Children learn very quickly which foods are 'good' for you and which are 'bad', fresh fruit and vegetables are good, chips, crisps and sweets are bad. Find a home or cooking magazine and cut out a library of pictures of different foods. Look at which ones are healthy and which ones are less so. Explain to older children why each food is good or bad, and explain what goes into processed foods such as jam, fish fingers, chips or butter.
You may not have thought about it, but so many foods that we eat today are processed in the sense that they are factory-produced. This doesn't automatically make them bad for us although processed foods do have a propensity to have higher levels of salt, fat or sugar, even all three!
Older children can be taught about salt, sugar and fat levels in food. Explain how to read the nutritional breakdown found on nearly all products and have them start comparing different foods. Take a nutritional value, such as salt, and explain that high salt levels are less healthy than low salt levels. Pick out five products from your kitchen cupboard and have your little ones place them in order of salt content, from low to high. Reiterate which end is more healthy and which are less healthy. Do the same for fat and sugar levels too.
This exercise will quickly teach about food health in a basic way as well as an ability to understand quantities, and it's fun to play along the way!
All parents and childminders worry about what they feed to their children, and yet it can be surprisingly difficult to get a real idea of how healthy food products are. That's all set to change as the EU has agreed to enforce food labeling standards. There has been demand for the EU to enforce the 'traffic light' schemes helping consumers see at a glance how foods fare, but that isn't the route they are going. Instead the EU will require the breakdown of Calories, carbohydrates, sugars and fats.
Most foods already have these breakdowns, so what's new?
To date there hasn't been a standard in the way that labels are displayed. This has lead to various 'tricks' used by food manufacturers to hide certain facts about their food when they aren't entirely complimentary. For example:-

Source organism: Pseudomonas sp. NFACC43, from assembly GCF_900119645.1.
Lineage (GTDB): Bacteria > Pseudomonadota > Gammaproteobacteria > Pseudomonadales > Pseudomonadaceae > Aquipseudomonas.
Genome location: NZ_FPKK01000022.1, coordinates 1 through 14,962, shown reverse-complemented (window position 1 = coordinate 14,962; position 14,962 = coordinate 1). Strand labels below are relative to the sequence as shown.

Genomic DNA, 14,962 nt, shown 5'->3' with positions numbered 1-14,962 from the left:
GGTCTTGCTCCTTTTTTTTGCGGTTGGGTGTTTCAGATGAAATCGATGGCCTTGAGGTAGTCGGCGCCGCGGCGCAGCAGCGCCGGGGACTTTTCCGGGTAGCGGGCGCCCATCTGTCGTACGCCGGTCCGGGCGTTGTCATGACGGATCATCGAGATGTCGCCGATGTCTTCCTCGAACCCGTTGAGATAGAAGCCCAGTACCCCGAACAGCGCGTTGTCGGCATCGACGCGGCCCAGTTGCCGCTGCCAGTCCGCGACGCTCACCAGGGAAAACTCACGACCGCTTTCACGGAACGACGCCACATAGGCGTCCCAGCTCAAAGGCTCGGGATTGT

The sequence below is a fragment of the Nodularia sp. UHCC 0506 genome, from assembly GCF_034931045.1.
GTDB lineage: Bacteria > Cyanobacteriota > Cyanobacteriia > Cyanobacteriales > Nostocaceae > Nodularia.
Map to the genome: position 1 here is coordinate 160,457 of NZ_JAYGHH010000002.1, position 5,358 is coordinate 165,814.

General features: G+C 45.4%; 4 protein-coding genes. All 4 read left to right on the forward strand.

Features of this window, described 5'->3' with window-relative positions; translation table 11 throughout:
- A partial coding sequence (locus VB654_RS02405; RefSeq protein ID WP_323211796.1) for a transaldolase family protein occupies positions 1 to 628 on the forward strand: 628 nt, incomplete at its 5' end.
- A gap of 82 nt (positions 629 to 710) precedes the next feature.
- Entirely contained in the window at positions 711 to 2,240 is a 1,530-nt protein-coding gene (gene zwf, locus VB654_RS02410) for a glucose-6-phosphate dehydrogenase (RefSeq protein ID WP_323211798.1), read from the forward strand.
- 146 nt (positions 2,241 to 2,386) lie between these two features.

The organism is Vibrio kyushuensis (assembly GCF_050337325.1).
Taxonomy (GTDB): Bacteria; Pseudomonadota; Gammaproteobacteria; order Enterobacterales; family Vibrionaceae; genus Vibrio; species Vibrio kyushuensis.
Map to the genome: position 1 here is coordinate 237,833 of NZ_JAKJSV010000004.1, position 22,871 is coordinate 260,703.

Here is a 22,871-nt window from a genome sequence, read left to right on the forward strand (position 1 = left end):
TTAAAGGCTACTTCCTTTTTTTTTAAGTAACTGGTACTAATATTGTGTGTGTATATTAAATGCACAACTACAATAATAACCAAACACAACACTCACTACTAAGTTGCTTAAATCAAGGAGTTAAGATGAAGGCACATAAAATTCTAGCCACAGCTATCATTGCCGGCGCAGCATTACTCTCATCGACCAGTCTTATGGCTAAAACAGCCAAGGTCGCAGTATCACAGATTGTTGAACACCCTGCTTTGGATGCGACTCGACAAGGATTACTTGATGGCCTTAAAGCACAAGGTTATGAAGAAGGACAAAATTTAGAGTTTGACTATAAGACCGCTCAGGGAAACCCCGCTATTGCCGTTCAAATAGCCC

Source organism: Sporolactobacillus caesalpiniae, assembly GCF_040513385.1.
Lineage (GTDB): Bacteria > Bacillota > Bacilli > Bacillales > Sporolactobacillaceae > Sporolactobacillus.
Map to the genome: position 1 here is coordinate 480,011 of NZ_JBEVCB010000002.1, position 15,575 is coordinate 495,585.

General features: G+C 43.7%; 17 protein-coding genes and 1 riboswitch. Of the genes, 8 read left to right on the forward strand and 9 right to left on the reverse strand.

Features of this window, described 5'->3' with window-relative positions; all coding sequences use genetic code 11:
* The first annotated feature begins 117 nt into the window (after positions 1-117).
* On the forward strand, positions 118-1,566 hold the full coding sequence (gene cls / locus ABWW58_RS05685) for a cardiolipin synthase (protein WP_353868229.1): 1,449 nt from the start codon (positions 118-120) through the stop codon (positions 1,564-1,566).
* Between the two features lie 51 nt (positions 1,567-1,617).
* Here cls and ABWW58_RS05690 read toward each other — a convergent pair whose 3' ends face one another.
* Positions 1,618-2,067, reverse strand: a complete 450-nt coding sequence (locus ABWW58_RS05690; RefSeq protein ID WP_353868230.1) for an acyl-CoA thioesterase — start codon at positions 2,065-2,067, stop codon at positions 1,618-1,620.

The new rules will also cover ALL packaged foods so you will start to see labels on products that you haven't seen them on before, such as prepackaged fruit and meat.
The more information we are given as consumers, the more informed are our choices. Of course we can have the odd treat, or we can choose to ignore healthy foods altogether, but at least we can make that choice. When it comes to feeding our children, we often go that little bit further, buying more organic produce or foods with established provenance. The more we know about our food, the easier it is to feed our children the way we choose to!
The new EU regulations have been established this month and large food manufacturers have 3 years to comply, smaller food producers have 5 years to comply. We won't see a massive change overnight, more a gentle evolution of current practices over the next few years.
|<< <||> >>|
Hi! I'm Tikal the Toucan, the mascot for ToucanLearn. Follow my blog to find out interesting things relating to babies, toddlers and preschool children!
Sign up FREE to ToucanLearn to follow our activity based learning programme for babies, toddlers and children. We offer hundreds of fun learning craft, games and activities - every activity is aimed at the capabilities of your specific children. Download custom activity sheets, and log their progress in each child's unique Daily Diary!
You'll also find sticker and reward charts, certificates, number and letter practice. Every activity links into the Early Years Foundation Stage (EYFS) areas of learning and development.
Fill in our Daily Diary to log progress against the EYFS and add photo entries instantly simply by sending them straight from your phone. You can share diaries back with parents or childminders so that everyone can enjoy watching your children develop.
activities animals art babies baby bath behaviour books «child development» childcare childminder children christmas colours communication confidence cooking counting craft «daily diary» development doctor eating eyfs family «fine motor skills» food fruit fun games garden «gross motor skills» happy health healthy «healthy eating» ideas language «language development» learning letters «make believe» music nature numbers nursery ofsted outdoors parenting park pictures play playing pregnancy «pretend play» reading relax research routine safety school shapes sleep speech sun television toddler toddlers toucanlearn «toucanlearn blog» toys vegetables water words writing
©2017 by ToucanLearn Ltd.Credits: CCMS